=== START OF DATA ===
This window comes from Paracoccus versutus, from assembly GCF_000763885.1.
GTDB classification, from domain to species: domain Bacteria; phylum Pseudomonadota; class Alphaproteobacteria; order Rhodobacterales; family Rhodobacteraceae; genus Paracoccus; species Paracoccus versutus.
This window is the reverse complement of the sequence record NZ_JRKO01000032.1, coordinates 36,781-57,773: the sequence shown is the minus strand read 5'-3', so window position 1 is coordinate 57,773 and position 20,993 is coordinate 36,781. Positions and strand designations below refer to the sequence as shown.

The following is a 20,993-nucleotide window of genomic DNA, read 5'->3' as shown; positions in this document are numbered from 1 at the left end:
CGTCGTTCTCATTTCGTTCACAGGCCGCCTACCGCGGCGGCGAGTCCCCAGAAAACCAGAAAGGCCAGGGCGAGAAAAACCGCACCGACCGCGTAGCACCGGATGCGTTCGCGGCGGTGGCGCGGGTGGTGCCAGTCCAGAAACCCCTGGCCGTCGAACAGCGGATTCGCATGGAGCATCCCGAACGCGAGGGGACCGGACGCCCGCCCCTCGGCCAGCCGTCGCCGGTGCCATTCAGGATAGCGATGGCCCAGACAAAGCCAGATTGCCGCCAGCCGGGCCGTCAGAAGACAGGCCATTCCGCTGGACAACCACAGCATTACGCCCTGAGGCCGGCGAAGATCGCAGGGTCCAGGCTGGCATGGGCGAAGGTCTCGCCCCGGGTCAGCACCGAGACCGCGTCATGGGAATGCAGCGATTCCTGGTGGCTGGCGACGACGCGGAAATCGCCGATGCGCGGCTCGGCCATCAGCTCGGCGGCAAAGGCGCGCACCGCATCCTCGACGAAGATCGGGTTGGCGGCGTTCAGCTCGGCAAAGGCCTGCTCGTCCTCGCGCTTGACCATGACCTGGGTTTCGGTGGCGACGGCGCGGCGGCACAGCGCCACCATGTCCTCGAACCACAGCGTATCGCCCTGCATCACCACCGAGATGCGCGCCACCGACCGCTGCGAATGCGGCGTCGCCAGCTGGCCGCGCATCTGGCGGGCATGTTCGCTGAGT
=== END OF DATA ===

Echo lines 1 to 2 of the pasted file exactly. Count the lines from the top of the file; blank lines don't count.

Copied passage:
This window comes from Paracoccus versutus, from assembly GCF_000763885.1.
GTDB classification, from domain to species: domain Bacteria; phylum Pseudomonadota; class Alphaproteobacteria; order Rhodobacterales; family Rhodobacteraceae; genus Paracoccus; species Paracoccus versutus.